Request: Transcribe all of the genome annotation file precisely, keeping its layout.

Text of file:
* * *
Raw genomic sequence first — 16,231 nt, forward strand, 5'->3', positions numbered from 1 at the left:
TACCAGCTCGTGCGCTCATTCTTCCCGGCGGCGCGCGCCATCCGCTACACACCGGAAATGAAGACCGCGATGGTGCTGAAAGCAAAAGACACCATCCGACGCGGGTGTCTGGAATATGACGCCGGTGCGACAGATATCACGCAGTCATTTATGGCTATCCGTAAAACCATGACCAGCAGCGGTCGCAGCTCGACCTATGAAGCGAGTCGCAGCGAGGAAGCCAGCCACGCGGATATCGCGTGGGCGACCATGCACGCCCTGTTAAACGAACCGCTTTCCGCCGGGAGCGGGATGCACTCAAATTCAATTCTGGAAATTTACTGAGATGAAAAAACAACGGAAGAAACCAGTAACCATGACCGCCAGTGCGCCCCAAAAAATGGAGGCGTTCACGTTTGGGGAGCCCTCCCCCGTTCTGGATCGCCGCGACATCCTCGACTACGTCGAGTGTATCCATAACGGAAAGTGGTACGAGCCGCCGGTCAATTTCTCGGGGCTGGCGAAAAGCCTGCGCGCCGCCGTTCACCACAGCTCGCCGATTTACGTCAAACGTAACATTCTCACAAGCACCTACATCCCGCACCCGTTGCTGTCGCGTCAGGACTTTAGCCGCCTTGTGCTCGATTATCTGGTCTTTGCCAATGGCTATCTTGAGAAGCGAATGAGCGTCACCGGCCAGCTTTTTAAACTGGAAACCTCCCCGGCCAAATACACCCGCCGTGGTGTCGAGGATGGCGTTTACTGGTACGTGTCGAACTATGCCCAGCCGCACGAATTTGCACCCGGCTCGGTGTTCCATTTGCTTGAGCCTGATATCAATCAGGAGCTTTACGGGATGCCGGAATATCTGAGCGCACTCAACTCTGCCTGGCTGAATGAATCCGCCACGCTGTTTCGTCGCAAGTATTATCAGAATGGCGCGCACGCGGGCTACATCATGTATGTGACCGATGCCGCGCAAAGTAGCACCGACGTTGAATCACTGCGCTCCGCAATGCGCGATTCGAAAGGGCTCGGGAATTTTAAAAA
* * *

Raw genomic sequence first — 16,231 nt, forward strand, 5'->3', positions numbered from 1 at the left:
TACCAGCTCGTGCGCTCATTCTTCCCGGCGGCGCGCGCCATCCGCTACACACCGGAAATGAAGACCGCGATGGTGCTGAAAGCAAAAGACACCATCCGACGCGGGTGTCTGGAATATGACGCCGGTGCGACAGATATCACGCAGTCATTTATGGCTATCCGTAAAACCATGACCAGCAGCGGTCGCAGCTCGACCTATGAAGCGAGTCGCAGCGAGGAAGCCAGCCACGCGGATATCGCGTGGGCGACCATGCACGCCCTGTTAAACGAACCGCTTTCCGCCGGGAGCGGGATGCACTCAAATTCAATTCTGGAAATTTACTGAGATGAAAAAACAACGGAAGAAACCAGTAACCATGACCGCCAGTGCGCCCCAAAAAATGGAGGCGTTCACGTTTGGGGAGCCCTCCCCCGTTCTGGATCGCCGCGACATCCTCGACTACGTCGAGTGTATCCATAACGGAAAGTGGTACGAGCCGCCGGTCAATTTCTCGGGGCTGGCGAAAAGCCTGCGCGCCGCCGTTCACCACAGCTCGCCGATTTACGTCAAACGTAACATTCTCACAAGCACCTACATCCCGCACCCGTTGCTGTCGCGTCAGGACTTTAGCCGCCTTGTGCTCGATTATCTGGTCTTTGCCAATGGCTATCTTGAGAAGCGAATGAGCGTCACCGGCCAGCTTTTTAAACTGGAAACCTCCCCGGCCAAATACACCCGCCGTGGTGTCGAGGATGGCGTTTACTGGTACGTGTCGAACTATGCCCAGCCGCACGAATTTGCACCCGGCTCGGTGTTCCATTTGCTTGAGCCTGATATCAATCAGGAGCTTTACGGGATGCCGGAATATCTGAGCGCACTCAACTCTGCCTGGCTGAATGAATCCGCCACGCTGTTTCGTCGCAAGTATTATCAGAATGGCGCGCACGCGGGCTACATCATGTATGTGACCGATGCCGCGCAAAGTAGCACCGACGTTGAATCACTGCGCTCCGCAATGCGCGATTCGAAAGGGCTCGGGAATTTTAAAAA